Kah, M., Kookana, R. S., Gogos, A. & Bucheli, T. D. A critical evaluation of nanopesticides and nanofertilizers against their conventional analogues. Nat. Nanotechnol. 13, 677–684 (2018).

  88. 88.

    Grow More Produce. https://nualgiagriculture.com/produce/

  89. 89.

    Berg, P. S. & Pullen, M. D. Nano particulate delivery system. US patent US20160174546A1 (2016).

  90. 90.

    Li, F., Pham, H. H. & Anderson, D. J. Methods to produce polymer nanoparticles and formulations of active ingredients. US patent US8741808B2 (2014).

  91. 91.

    Memarizadeh, N., Adeli, M. & Ghadamyari, M. Photodegradable, biocompatible and efficient nano-encapsulated formulation. US patent US20160000071A1 (2016).

  92. 92.

    Deb, N. Plant nutrient coated nanoparticles and methods for their preparation and use. US patent US9359265B2 (2016).

  93. 93.

    Lombi, E., Donner, E., Dusinska, M. & Wickson, F. A One Health approach to managing the applications and implications of nanotechnologies in agriculture. Nat. Nanotechnol. https://doi.org/10.1038/s41565-019-0460-8 (2019).

  94. 94.

    Kookana, R. S. et al. Nanopesticides: guiding principles for regulatory evaluation of environmental risks. J. Agric. Food Chem. 62, 4227–4240 (2014).

  95. 95.

    Walker, G. W. et al. Ecological risk assessment of nano-enabled pesticides: a perspective on problem formulation. J. Agric. Food Chem. 66, 6480–6486 (2018).

  96. 96.

    Hansen, S. F., Sørensen, S. N., Skjolding, L. M., Hartmann, N. B. & Baun, A. Revising REACH guidance on information requirements and chemical safety assessment for engineered nanomaterials for aquatic ecotoxicity endpoints: recommendations from the EnvNano project. Environ. Sci. Eur. 29, 14 (2017).

  97. 97.

    Kah, M., Weniger, A.-K. & Hofmann, T. Impacts of (nano)formulations on the fate of an insecticide in soil and consequences for environmental exposure assessment. Environ. Sci. Technol. 50, 10960–10967 (2016).

  98. 98.

    Hardy, A. et al. Guidance on risk assessment of the application of nanoscience and nanotechnologies in the food and feed chain. Part 1, Human and animal health. EFSA J. 16, e05327 (2018).

  99. 99.

    Gardea-Torresdey, J. L., Rico, C. M. & White, J. C. Trophic transfer, transformation, and impact of engineered nanomaterials in terrestrial environments. Environ. Sci. Technol. 48, 2526–2540 (2014).

  100. 100.

    Revel, M., Chatel, A. & Mouneyrac, C. Omics tools: new challenges in aquatic nanotoxicology? Aquat. Toxicol. 193, 72–85 (2017).

  101. 101.

    Bergin, I. L. & Witzmann, F. A. Nanoparticle toxicity by the gastrointestinal route: evidence and knowledge gaps. Int. J. Biomed. Nanosci. Nanotechnol. 3, https://doi.org/10.1504/IJBNN.2013.054515 (2013).

  102. 102.

    Stauber, R. H. et al. Small meets smaller: effects of nanomaterials on microbial biology, pathology, and ecology. ACS Nano 12, 6351–6359 (2018).

  103. 103.

    Pourzahedi, L. et al. Life cycle considerations of nano-enabled agrochemicals: are today’s tools up to the task? Environ. Sci. Nano 5, 1057–1069 (2018).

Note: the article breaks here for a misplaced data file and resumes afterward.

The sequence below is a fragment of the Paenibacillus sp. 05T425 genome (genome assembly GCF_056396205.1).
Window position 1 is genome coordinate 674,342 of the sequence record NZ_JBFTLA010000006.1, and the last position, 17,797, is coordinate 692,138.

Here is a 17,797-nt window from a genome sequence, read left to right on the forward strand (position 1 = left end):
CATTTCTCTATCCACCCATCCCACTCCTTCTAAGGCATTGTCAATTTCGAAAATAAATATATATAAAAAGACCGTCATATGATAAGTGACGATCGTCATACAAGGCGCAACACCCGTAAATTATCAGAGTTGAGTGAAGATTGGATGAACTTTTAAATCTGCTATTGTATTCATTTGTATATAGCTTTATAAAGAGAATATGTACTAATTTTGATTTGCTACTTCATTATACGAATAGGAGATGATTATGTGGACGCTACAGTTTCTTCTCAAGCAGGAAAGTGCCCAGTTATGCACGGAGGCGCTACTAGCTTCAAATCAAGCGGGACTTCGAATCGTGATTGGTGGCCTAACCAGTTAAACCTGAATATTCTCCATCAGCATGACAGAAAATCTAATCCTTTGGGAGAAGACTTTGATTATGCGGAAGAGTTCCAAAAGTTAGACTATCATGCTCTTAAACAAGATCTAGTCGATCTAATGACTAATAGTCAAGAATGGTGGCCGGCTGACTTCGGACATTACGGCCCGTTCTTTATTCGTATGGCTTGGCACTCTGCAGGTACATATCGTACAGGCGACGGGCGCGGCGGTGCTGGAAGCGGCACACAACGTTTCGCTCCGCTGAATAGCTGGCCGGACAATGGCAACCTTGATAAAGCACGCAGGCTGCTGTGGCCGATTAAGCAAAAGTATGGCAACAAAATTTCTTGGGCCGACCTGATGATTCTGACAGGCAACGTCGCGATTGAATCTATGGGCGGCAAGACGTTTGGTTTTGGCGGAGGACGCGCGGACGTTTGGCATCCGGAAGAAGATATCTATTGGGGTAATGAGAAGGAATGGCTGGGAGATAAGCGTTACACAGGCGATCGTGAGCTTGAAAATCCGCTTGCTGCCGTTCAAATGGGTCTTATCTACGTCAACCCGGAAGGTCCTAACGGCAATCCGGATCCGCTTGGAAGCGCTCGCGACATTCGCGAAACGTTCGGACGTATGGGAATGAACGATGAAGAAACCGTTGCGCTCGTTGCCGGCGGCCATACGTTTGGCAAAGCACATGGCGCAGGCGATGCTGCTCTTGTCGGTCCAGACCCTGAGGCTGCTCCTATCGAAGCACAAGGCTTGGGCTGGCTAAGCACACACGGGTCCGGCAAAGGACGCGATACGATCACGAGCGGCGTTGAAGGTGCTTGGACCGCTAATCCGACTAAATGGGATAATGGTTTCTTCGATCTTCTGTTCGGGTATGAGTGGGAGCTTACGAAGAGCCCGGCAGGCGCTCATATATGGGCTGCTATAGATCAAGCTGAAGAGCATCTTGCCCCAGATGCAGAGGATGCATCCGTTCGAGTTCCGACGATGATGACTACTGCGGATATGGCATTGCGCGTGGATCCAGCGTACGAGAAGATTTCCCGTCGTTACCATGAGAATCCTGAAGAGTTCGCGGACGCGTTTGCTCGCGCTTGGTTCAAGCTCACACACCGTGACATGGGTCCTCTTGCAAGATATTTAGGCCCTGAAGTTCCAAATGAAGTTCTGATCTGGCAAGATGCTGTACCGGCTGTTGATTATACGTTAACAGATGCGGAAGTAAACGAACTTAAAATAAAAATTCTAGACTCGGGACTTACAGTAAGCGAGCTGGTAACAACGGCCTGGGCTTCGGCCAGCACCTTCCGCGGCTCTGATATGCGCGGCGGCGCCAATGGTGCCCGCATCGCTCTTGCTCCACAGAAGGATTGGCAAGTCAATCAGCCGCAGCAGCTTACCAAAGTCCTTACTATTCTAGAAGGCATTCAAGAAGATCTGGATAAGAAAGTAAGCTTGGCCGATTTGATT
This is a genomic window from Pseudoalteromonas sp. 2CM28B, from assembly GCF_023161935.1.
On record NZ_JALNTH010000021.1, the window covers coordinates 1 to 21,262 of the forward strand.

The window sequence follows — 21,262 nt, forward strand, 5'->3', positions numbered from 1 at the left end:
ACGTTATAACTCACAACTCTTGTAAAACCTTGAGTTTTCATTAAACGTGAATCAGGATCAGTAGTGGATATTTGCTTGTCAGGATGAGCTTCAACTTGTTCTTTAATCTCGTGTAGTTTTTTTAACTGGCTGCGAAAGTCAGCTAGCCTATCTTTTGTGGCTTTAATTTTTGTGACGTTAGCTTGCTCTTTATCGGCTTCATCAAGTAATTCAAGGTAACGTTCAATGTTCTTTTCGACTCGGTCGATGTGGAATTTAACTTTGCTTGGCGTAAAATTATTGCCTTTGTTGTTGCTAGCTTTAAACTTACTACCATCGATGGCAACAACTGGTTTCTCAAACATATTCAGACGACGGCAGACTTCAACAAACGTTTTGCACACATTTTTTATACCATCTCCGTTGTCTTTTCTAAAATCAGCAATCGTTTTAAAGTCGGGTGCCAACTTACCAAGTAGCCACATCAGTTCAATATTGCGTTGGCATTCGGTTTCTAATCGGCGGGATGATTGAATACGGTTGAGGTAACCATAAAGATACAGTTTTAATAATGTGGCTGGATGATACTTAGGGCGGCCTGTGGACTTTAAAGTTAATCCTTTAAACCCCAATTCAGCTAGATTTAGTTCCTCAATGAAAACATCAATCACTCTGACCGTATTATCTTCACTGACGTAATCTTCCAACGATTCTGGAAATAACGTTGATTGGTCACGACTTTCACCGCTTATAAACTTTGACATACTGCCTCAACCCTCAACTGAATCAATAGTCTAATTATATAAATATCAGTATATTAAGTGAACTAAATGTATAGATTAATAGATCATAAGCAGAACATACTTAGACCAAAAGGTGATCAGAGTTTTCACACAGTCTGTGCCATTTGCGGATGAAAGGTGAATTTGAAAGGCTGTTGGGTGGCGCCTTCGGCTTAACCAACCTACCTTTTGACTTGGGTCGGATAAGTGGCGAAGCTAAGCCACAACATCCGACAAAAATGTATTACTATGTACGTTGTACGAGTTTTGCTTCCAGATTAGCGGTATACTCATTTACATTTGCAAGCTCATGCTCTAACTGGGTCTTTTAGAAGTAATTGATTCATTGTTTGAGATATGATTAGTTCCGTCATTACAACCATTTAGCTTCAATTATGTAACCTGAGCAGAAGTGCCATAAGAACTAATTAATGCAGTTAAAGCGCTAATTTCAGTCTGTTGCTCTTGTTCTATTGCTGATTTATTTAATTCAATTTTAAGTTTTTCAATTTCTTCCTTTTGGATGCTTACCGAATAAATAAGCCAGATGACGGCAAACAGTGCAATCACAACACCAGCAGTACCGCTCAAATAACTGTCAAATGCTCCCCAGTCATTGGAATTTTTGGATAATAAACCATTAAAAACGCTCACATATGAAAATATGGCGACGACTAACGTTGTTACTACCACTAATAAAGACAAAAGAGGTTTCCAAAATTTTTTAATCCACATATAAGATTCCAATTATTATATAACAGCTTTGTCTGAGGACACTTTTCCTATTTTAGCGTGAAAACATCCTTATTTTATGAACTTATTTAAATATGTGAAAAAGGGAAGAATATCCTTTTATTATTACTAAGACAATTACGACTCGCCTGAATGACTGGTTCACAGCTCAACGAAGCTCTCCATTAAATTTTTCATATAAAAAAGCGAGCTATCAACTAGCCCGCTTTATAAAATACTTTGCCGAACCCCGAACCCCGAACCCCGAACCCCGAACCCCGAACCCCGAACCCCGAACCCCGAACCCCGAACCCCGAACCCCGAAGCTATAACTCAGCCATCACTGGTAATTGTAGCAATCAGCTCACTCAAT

104. 104.

    Beumer, K. Nat. Nanotechnol. On the elusive nature of the public. https://doi.org/10.1038/s41565-019-0468-0 (2019).

  105. 105.

    Scott, N. R., Chen, H. & Schoen, R. in Handbook of Science and Technology Convergence (eds. Bainbridge, W. S. & Roco, M. C.) 651–668 (Springer, 2016).

  106. 106.

    Siebert, S. et al. A global data set of the extent of irrigated land from 1900 to 2005. Hydrol. Earth Syst. Sci. 19, 1521–1545 (2015).

  107. 107.

    Siebert, S. & Döll, P. Quantifying blue and green virtual water contents in global crop production as well as potential production losses without irrigation. J. Hydrol. 384, 198–217 (2010).

  108. 108.

    Pesticides Industry Sales and Usage (US-EPA, 2017); www.epa.gov/pesticides/pesticides-industry-sales-and-usage-2008-2012-market-estimates

  109. 109.

    Maxmen, A. Crop pests: under attack. Nature 501, S15–S17 (2013).

  110. 110.

    Savary, S., Ficke, A., Aubertot, J.-N. & Hollier, C. Crop losses due to diseases and their implications for global food production losses and food security. Food Secur. 4, 519–537 (2012).

Download references

Acknowledgements

M.K. was partially supported by the Czech Science Foundation (GAČR 18-19324S). N.T. was supported by the Canada Research Chairs program. J.C.W. acknowledges support from USDA-NIFA-AFRI 2016-67021-24985. Synthesis of Cu-based nanoparticles was supported by US National Science Foundation Centers for Chemical Innovation Program CHE-1503408, the Center for Sustainable Nanotechnology. The authors thank Vive Crop Protection Inc. for sharing and discussing data, and S. Chahal for his support with graphic preparation.

Author information

Correspondence to Melanie Kah or Jason C. White.

Ethics declarations

Competing interests

The authors declare no competing interests.

Additional information

Journal peer review information: Nature Nanotechnology thanks Hongda Chen and the other anonymous reviewer(s) for their contribution to the peer review of this work.

Publisher’s note: Springer Nature remains neutral with regard to jurisdictional claims in published maps and institutional affiliations.

Rights and permissions

Reprints and Permissions

About this article

Verify currency and authenticity via CrossMark

Further reading

Fig. 1: Key figures for the top four crops produced globally: sugar cane, maize, rice and wheat.
Fig. 2: Key data capturing the current context of crop production.
Fig. 3: Number of patents returned from a Google Patents search.
Fig. 4: Field-scale performance of different nano-agrochemicals relative to non-nano formulations.